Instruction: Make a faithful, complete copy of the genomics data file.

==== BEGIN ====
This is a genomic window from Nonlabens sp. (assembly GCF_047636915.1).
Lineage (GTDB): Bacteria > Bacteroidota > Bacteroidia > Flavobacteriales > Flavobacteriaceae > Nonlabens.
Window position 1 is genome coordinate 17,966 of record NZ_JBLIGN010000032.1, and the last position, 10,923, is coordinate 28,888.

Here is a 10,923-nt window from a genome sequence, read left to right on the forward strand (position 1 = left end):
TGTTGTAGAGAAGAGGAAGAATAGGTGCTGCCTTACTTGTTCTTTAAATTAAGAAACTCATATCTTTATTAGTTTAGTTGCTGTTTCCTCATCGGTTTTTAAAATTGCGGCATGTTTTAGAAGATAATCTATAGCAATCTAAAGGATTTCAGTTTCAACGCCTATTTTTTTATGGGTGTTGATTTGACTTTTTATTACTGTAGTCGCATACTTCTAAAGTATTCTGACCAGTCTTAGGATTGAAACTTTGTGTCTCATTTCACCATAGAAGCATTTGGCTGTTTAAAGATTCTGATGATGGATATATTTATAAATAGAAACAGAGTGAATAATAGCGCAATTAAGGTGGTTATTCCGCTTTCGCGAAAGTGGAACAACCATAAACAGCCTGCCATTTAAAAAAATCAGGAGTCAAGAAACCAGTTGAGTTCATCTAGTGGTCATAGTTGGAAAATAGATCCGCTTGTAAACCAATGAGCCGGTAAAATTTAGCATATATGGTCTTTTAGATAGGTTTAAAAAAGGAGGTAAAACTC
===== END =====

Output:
This is a genomic window from Nonlabens sp. (assembly GCF_047636915.1).
Lineage (GTDB): Bacteria > Bacteroidota > Bacteroidia > Flavobacteriales > Flavobacteriaceae > Nonlabens.
Window position 1 is genome coordinate 17,966 of record NZ_JBLIGN010000032.1, and the last position, 10,923, is coordinate 28,888.

Here is a 10,923-nt window from a genome sequence, read left to right on the forward strand (position 1 = left end):
TGTTGTAGAGAAGAGGAAGAATAGGTGCTGCCTTACTTGTTCTTTAAATTAAGAAACTCATATCTTTATTAGTTTAGTTGCTGTTTCCTCATCGGTTTTTAAAATTGCGGCATGTTTTAGAAGATAATCTATAGCAATCTAAAGGATTTCAGTTTCAACGCCTATTTTTTTATGGGTGTTGATTTGACTTTTTATTACTGTAGTCGCATACTTCTAAAGTATTCTGACCAGTCTTAGGATTGAAACTTTGTGTCTCATTTCACCATAGAAGCATTTGGCTGTTTAAAGATTCTGATGATGGATATATTTATAAATAGAAACAGAGTGAATAATAGCGCAATTAAGGTGGTTATTCCGCTTTCGCGAAAGTGGAACAACCATAAACAGCCTGCCATTTAAAAAAATCAGGAGTCAAGAAACCAGTTGAGTTCATCTAGTGGTCATAGTTGGAAAATAGATCCGCTTGTAAACCAATGAGCCGGTAAAATTTAGCATATATGGTCTTTTAGATAGGTTTAAAAAAGGAGGTAAAACTC